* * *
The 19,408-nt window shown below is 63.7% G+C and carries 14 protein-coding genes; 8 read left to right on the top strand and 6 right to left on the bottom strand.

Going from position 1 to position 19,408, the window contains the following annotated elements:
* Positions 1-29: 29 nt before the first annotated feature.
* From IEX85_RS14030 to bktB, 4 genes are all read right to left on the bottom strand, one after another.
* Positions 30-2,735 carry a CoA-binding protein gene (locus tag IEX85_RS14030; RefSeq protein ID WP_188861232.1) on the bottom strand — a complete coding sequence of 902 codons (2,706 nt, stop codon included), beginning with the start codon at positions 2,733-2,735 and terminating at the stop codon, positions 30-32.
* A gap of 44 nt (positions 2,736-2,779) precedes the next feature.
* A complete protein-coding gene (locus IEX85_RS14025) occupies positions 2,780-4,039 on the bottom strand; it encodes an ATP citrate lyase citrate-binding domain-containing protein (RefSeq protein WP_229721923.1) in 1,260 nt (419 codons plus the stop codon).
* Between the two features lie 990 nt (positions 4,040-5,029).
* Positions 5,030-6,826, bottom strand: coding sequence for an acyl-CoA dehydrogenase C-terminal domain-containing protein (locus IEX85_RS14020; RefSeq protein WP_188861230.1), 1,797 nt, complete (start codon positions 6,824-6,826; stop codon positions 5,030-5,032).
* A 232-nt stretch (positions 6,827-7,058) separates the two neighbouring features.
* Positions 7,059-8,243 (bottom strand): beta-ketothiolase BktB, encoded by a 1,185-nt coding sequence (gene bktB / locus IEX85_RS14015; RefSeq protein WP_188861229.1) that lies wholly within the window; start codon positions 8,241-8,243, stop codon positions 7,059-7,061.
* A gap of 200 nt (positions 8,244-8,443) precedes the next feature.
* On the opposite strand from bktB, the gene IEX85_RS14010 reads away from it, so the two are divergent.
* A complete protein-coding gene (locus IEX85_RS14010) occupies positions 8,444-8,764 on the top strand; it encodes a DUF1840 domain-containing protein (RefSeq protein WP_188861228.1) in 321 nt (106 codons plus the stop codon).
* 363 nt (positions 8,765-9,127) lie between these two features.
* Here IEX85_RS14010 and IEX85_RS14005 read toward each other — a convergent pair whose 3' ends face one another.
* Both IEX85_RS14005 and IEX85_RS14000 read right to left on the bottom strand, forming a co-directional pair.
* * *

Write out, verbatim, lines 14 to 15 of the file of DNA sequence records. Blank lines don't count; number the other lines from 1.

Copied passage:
* A complete protein-coding gene (locus IEX85_RS14010) occupies positions 8,444-8,764 on the top strand; it encodes a DUF1840 domain-containing protein (RefSeq protein WP_188861228.1) in 321 nt (106 codons plus the stop codon).
* 363 nt (positions 8,765-9,127) lie between these two features.